Advertising vs. Content Marketing

Source: Buddy Media

Quick question – what’s the difference between advertising and content marketing?

According to Wikipedia:

  • Advertising is a form of communication used to encourage or persuade an audience to continue or take some new action… the desired result is to drive consumer behaviour with respect to a commercial offering.
  • Content marketing – an umbrella term encompassing all marketing formats that involve the creation and sharing of content in order to engage current and potential consumer bases.

At all of the events I attended during Social Media Week, there seemed to be a growing divide between those on team advertising and those on team content. It’s an important discussion, and one that should be had by any organization that wants to remain relevant to today’s Internet users. The ‘average’ web user in 2012 is technologically savvy, resourceful and unwilling to like or follow something for the sake of winning a contest. Their loyalty is conditional – they want to be engaged and included in discussions about the things that matter to them.

From the advertiser’s perspective, this new breed of Internet users calls for an emphasis on social design. Social experiences will be put first and foremost in campaigns, with complete digital integration being a must. After all, in order to succeed, marketers need to be where their target consumer is, and that person is online.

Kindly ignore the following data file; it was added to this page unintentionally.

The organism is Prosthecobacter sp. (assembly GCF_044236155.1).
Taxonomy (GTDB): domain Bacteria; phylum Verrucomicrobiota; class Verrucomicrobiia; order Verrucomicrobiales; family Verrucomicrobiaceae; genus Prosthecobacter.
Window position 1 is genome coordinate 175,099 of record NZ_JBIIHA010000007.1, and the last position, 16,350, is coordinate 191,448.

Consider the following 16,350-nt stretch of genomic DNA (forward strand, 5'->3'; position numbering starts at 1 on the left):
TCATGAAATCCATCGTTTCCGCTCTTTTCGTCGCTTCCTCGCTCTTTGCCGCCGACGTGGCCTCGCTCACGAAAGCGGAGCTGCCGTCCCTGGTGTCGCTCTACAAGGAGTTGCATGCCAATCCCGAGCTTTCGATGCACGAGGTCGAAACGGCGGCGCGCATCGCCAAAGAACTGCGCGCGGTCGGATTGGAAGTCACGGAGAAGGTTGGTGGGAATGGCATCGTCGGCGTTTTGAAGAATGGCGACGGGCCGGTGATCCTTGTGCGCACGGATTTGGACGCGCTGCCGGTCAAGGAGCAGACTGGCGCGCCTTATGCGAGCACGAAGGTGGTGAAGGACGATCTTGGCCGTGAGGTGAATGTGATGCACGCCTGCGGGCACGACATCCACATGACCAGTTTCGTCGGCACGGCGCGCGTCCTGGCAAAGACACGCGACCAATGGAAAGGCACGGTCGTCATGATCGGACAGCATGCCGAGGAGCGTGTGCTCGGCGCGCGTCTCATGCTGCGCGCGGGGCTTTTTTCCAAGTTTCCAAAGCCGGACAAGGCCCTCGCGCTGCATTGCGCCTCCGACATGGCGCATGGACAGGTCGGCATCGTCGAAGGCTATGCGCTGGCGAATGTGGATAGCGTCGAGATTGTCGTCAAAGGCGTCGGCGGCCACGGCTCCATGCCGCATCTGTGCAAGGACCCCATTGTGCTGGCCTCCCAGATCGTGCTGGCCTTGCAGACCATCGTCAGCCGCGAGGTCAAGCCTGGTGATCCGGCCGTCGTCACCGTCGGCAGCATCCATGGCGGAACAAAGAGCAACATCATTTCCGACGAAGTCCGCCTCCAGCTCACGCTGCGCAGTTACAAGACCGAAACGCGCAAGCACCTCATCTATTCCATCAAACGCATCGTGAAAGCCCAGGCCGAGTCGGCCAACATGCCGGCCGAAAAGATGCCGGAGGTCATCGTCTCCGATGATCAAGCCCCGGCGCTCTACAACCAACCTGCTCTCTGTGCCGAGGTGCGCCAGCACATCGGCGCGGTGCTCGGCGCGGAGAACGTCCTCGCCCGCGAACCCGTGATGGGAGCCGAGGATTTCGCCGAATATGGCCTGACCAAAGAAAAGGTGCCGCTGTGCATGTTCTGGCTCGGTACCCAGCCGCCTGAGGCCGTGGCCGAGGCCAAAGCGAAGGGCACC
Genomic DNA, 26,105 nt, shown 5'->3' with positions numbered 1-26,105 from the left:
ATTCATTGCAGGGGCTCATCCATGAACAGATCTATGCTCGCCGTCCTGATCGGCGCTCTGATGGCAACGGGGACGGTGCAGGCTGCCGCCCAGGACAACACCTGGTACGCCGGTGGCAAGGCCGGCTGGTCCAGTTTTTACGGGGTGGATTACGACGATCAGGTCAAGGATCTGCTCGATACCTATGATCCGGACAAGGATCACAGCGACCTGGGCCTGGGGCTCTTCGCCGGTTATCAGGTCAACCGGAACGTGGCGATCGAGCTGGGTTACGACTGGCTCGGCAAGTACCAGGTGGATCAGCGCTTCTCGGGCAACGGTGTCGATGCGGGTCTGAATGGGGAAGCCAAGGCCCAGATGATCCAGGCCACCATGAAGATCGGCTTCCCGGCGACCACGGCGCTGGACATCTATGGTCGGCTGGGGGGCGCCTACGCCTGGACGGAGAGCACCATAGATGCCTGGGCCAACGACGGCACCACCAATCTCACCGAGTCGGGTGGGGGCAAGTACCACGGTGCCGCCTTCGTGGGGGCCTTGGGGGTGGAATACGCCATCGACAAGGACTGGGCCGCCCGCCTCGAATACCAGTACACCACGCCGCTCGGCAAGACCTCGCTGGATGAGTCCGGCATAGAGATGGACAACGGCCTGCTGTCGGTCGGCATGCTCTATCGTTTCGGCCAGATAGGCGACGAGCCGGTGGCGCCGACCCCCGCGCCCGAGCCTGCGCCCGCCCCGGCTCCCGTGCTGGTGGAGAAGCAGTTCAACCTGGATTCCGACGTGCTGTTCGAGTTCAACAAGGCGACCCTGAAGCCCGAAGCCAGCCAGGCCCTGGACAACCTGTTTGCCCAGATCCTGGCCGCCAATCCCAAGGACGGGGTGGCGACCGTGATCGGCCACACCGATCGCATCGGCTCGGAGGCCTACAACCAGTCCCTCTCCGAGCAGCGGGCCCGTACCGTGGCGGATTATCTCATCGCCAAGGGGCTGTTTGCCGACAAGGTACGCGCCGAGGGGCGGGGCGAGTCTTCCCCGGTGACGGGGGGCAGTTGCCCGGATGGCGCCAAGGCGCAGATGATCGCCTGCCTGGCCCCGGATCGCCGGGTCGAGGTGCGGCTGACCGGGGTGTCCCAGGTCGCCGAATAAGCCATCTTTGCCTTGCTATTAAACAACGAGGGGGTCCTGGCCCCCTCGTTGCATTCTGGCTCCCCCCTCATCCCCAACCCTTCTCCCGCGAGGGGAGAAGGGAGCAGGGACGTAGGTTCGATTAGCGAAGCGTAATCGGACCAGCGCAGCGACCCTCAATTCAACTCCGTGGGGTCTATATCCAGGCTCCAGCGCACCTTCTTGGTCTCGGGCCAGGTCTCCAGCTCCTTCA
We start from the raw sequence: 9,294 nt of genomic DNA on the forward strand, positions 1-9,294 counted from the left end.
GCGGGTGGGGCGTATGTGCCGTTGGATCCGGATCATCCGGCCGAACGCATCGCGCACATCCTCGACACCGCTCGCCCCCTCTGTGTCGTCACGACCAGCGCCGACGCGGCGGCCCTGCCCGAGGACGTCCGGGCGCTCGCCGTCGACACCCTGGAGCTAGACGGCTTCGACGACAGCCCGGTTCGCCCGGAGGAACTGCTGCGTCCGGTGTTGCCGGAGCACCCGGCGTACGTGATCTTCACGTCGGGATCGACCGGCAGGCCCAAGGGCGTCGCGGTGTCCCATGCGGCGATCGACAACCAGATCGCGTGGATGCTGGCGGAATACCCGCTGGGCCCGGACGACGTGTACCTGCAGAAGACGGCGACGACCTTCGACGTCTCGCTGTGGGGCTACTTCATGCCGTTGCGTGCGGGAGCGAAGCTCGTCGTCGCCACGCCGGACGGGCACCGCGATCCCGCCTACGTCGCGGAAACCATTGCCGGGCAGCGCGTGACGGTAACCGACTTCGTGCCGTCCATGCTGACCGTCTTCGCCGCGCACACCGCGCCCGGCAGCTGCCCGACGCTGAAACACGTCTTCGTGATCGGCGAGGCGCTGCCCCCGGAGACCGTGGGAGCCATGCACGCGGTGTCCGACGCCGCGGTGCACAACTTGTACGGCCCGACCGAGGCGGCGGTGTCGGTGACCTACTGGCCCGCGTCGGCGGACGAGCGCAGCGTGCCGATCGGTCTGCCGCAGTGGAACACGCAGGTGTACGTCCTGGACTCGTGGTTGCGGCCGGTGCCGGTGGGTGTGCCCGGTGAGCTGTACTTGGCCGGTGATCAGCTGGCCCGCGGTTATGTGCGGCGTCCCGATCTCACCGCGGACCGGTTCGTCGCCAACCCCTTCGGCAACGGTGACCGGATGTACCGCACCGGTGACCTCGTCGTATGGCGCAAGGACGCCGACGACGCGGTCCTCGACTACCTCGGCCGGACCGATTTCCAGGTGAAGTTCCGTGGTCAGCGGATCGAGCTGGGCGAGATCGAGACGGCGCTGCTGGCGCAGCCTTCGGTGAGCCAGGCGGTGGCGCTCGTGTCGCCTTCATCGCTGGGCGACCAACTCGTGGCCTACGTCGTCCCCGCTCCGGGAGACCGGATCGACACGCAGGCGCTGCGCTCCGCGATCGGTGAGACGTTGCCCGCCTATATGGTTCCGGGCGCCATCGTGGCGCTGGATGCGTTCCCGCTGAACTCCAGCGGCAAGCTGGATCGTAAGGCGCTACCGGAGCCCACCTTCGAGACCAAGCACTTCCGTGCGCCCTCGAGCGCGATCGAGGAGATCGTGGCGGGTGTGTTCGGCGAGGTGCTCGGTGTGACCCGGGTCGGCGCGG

For content creators, instead, this is a call for more authenticity. Quality content is the stuff that talks with consumers and not just at them; it’s the stuff that doesn’t have to go viral to be considered successful because it will continue to resonate with its audience more than any cat video ever will. For companies serious about putting fans first, the focus should be on generating interest-centred content that will spur user engagement and build credibility (à la Red Bull – they recently madeFast Company’s 50 Most Innovative Companies list) as opposed to advertiser’s brand-centred content.

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